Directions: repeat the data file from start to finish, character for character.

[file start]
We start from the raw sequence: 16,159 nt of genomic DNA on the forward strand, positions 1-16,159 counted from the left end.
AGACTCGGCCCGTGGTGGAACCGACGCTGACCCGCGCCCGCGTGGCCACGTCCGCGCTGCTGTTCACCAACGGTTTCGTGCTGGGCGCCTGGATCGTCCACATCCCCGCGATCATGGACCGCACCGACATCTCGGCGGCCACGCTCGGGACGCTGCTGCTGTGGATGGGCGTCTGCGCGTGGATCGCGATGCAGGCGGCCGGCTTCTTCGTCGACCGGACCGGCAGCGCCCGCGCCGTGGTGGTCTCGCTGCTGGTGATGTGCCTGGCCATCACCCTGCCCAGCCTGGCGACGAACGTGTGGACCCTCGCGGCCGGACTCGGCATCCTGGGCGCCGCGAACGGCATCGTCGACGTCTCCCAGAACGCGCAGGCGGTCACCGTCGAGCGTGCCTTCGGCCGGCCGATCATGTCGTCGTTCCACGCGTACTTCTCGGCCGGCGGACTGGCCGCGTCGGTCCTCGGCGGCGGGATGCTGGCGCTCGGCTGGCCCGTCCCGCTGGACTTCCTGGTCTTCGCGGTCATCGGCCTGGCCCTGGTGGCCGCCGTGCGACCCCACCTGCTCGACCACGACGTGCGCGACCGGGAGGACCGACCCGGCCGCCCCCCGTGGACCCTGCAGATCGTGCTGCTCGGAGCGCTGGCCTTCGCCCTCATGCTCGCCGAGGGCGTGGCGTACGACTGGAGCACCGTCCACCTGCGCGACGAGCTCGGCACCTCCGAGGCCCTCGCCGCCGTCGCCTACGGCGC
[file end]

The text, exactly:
We start from the raw sequence: 16,159 nt of genomic DNA on the forward strand, positions 1-16,159 counted from the left end.
AGACTCGGCCCGTGGTGGAACCGACGCTGACCCGCGCCCGCGTGGCCACGTCCGCGCTGCTGTTCACCAACGGTTTCGTGCTGGGCGCCTGGATCGTCCACATCCCCGCGATCATGGACCGCACCGACATCTCGGCGGCCACGCTCGGGACGCTGCTGCTGTGGATGGGCGTCTGCGCGTGGATCGCGATGCAGGCGGCCGGCTTCTTCGTCGACCGGACCGGCAGCGCCCGCGCCGTGGTGGTCTCGCTGCTGGTGATGTGCCTGGCCATCACCCTGCCCAGCCTGGCGACGAACGTGTGGACCCTCGCGGCCGGACTCGGCATCCTGGGCGCCGCGAACGGCATCGTCGACGTCTCCCAGAACGCGCAGGCGGTCACCGTCGAGCGTGCCTTCGGCCGGCCGATCATGTCGTCGTTCCACGCGTACTTCTCGGCCGGCGGACTGGCCGCGTCGGTCCTCGGCGGCGGGATGCTGGCGCTCGGCTGGCCCGTCCCGCTGGACTTCCTGGTCTTCGCGGTCATCGGCCTGGCCCTGGTGGCCGCCGTGCGACCCCACCTGCTCGACCACGACGTGCGCGACCGGGAGGACCGACCCGGCCGCCCCCCGTGGACCCTGCAGATCGTGCTGCTCGGAGCGCTGGCCTTCGCCCTCATGCTCGCCGAGGGCGTGGCGTACGACTGGAGCACCGTCCACCTGCGCGACGAGCTCGGCACCTCCGAGGCCCTCGCCGCCGTCGCCTACGGCGC